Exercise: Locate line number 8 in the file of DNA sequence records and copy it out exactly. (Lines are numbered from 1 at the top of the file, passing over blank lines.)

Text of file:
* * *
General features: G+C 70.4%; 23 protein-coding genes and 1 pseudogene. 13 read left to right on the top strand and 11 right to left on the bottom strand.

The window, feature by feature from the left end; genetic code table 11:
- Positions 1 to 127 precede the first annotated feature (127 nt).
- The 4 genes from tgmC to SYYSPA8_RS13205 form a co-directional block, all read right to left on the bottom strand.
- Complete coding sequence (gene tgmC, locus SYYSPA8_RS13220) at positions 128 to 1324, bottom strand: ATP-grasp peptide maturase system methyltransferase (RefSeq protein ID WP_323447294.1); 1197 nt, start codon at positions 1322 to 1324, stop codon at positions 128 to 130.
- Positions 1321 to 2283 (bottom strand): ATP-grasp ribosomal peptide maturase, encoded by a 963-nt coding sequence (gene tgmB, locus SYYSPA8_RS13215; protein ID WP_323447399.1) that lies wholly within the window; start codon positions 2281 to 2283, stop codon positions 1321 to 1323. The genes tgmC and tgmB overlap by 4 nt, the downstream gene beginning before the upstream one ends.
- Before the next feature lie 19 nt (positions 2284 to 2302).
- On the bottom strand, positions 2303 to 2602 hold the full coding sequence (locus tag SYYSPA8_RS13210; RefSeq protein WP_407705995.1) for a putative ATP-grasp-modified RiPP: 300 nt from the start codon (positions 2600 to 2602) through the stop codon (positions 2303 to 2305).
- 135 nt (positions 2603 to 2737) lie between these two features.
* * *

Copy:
- On the bottom strand, positions 2303 to 2602 hold the full coding sequence (locus tag SYYSPA8_RS13210; RefSeq protein WP_407705995.1) for a putative ATP-grasp-modified RiPP: 300 nt from the start codon (positions 2600 to 2602) through the stop codon (positions 2303 to 2305).